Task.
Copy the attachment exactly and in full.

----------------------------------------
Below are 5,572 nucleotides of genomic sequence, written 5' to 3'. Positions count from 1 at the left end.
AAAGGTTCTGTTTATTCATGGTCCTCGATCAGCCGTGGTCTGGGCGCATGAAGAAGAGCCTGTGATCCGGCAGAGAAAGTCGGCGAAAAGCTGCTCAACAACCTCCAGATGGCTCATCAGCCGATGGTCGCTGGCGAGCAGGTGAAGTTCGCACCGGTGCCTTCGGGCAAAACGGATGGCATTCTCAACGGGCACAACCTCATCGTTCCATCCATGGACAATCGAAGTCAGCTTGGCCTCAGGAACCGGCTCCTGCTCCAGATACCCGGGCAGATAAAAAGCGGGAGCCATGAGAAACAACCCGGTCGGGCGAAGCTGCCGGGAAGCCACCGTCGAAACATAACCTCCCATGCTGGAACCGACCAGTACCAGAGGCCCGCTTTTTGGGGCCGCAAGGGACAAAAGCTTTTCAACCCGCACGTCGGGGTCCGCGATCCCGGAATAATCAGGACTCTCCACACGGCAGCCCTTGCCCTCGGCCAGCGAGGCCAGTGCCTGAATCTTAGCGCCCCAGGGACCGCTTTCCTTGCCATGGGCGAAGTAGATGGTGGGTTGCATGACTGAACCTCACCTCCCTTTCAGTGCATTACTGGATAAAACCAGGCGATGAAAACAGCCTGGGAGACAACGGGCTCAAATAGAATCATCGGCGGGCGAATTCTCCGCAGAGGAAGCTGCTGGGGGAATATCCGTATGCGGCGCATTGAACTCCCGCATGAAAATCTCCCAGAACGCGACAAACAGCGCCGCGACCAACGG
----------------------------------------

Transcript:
Below are 5,572 nucleotides of genomic sequence, written 5' to 3'. Positions count from 1 at the left end.
AAAGGTTCTGTTTATTCATGGTCCTCGATCAGCCGTGGTCTGGGCGCATGAAGAAGAGCCTGTGATCCGGCAGAGAAAGTCGGCGAAAAGCTGCTCAACAACCTCCAGATGGCTCATCAGCCGATGGTCGCTGGCGAGCAGGTGAAGTTCGCACCGGTGCCTTCGGGCAAAACGGATGGCATTCTCAACGGGCACAACCTCATCGTTCCATCCATGGACAATCGAAGTCAGCTTGGCCTCAGGAACCGGCTCCTGCTCCAGATACCCGGGCAGATAAAAAGCGGGAGCCATGAGAAACAACCCGGTCGGGCGAAGCTGCCGGGAAGCCACCGTCGAAACATAACCTCCCATGCTGGAACCGACCAGTACCAGAGGCCCGCTTTTTGGGGCCGCAAGGGACAAAAGCTTTTCAACCCGCACGTCGGGGTCCGCGATCCCGGAATAATCAGGACTCTCCACACGGCAGCCCTTGCCCTCGGCCAGCGAGGCCAGTGCCTGAATCTTAGCGCCCCAGGGACCGCTTTCCTTGCCATGGGCGAAGTAGATGGTGGGTTGCATGACTGAACCTCACCTCCCTTTCAGTGCATTACTGGATAAAACCAGGCGATGAAAACAGCCTGGGAGACAACGGGCTCAAATAGAATCATCGGCGGGCGAATTCTCCGCAGAGGAAGCTGCTGGGGGAATATCCGTATGCGGCGCATTGAACTCCCGCATGAAAATCTCCCAGAACGCGACAAACAGCGCCGCGACCAACGG